Dentin dysplasia(DD) is a rare autosomal dominant disorder associated with disturbance of the dentin. While the crowns appear clinically normal, on radiography, the pulp spaces appear partially or completely obliterated, with short blunted roots, and multiple periapical radiolucencies affecting the apparently sound teeth. Clinical signs include spontaneous abscess formation or increased tooth mobility which can lead to exfoliation. DD can therefore have a significant impact on the patient’s dentition, and treatment is often challenging. Shields’ classification of dentin disorders has been recently criticised for failing to consider differential variations and expressions of these disorders. This paper describes a case of a 23-year-old woman with previously undiagnosed DD, who presented with clinical and histological features belonging to several of these diseases, thus highlighting the potential diagnostic challenges faced with Shields’ classification.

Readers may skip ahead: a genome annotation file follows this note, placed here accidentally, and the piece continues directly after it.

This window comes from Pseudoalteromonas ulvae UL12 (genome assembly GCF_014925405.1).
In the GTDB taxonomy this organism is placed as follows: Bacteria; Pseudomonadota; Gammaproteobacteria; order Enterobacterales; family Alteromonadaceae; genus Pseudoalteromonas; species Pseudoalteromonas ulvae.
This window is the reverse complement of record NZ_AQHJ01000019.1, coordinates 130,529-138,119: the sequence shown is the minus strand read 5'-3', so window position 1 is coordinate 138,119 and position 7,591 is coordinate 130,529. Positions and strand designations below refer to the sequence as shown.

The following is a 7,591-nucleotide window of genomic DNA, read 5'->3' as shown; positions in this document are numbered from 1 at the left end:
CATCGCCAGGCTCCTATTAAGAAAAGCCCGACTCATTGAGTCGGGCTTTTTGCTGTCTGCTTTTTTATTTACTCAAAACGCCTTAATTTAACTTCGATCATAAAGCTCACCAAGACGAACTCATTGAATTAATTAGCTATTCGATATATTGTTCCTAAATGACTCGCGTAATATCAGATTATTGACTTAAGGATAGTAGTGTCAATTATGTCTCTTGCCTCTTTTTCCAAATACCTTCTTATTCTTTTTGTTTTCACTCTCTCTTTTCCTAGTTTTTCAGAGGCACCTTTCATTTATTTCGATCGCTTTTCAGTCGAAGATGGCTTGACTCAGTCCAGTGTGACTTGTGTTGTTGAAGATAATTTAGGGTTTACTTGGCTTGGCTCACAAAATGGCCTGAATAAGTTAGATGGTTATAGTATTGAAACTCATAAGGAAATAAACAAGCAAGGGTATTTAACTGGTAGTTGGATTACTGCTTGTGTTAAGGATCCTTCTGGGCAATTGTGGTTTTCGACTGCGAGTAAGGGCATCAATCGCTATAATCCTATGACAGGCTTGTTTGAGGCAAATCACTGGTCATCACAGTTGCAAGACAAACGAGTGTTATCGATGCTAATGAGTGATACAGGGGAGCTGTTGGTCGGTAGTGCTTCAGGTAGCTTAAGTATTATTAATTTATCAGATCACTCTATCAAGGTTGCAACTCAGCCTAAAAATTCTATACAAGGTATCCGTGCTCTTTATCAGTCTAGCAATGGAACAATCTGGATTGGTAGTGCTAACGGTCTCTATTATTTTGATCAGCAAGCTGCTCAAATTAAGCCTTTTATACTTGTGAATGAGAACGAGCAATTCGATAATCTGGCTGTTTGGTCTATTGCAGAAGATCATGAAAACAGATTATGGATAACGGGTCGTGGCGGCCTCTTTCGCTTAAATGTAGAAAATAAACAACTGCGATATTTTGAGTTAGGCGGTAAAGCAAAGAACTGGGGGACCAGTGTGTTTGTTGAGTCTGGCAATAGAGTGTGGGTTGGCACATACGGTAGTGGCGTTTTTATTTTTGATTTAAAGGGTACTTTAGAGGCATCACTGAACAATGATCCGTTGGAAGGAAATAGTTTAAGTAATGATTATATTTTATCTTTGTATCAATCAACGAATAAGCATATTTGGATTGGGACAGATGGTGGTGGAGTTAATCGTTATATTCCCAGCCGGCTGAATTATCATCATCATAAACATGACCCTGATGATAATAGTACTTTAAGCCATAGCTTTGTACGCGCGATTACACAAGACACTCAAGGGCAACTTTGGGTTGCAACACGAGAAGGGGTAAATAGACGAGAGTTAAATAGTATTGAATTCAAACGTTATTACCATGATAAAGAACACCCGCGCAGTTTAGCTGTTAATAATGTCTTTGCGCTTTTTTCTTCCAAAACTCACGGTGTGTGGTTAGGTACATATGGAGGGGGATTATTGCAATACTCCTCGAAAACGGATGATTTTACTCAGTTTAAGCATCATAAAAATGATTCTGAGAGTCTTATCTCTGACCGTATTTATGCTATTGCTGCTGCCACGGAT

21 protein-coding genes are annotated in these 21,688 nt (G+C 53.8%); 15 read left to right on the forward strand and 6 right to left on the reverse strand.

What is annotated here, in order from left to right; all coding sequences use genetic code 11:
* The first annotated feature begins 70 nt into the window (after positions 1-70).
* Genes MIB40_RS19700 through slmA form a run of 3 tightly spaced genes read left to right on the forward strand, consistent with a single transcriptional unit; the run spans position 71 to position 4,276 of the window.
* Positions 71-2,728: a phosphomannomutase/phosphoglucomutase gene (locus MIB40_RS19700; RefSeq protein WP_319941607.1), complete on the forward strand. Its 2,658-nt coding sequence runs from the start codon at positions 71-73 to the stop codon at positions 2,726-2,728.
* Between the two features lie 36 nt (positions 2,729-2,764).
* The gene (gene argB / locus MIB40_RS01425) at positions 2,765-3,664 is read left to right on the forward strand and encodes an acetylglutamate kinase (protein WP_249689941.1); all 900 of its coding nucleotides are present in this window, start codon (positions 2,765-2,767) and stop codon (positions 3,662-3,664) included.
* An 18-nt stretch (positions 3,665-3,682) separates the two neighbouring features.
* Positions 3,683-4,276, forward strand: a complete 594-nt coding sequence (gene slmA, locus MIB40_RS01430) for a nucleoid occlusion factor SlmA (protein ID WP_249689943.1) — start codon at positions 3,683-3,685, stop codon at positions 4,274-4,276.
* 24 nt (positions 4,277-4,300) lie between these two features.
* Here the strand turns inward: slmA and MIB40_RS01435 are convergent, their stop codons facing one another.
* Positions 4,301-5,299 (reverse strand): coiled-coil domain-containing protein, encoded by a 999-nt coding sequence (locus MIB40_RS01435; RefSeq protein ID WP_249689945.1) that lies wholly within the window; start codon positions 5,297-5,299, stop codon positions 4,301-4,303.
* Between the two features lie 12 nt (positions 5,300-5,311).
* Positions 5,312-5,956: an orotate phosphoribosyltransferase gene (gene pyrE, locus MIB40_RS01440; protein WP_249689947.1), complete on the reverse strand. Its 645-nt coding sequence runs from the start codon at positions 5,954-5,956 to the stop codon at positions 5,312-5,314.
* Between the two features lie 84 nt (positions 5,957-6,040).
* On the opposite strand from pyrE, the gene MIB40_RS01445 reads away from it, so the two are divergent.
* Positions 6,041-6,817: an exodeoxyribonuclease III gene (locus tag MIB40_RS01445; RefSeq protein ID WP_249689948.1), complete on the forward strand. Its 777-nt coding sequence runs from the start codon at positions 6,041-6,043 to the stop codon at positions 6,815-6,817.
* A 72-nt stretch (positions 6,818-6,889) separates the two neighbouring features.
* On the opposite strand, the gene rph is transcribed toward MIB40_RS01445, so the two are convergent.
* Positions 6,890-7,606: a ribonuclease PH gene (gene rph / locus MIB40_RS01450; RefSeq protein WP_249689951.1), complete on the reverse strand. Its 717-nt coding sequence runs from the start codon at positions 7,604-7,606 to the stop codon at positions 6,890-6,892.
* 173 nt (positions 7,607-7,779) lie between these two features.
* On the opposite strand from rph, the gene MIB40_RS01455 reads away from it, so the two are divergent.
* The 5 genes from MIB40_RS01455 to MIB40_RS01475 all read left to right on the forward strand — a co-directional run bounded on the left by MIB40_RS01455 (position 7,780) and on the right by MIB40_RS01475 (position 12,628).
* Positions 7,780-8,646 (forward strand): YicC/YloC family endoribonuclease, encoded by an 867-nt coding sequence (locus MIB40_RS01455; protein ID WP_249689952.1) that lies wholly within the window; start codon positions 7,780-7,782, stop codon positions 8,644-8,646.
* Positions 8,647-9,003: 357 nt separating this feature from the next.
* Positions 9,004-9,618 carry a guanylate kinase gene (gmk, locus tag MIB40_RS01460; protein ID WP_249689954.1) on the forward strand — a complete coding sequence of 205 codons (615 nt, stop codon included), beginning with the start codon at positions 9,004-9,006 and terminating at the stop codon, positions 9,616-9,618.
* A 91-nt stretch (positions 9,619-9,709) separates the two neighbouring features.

- dentistry and oral medicine
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Contributors HPB, KD and AJM assisted in the clinical management of this patient and critical proof-reading of this manuscript. AA provided treatment for this patient and is the main author of this manuscript.
Funding The authors have not declared a specific grant for this research from any funding agency in the public, commercial or not-for-profit sectors.
Competing interests None declared.
Patient consent Obtained.
Provenance and peer review Not commissioned; externally peer reviewed.
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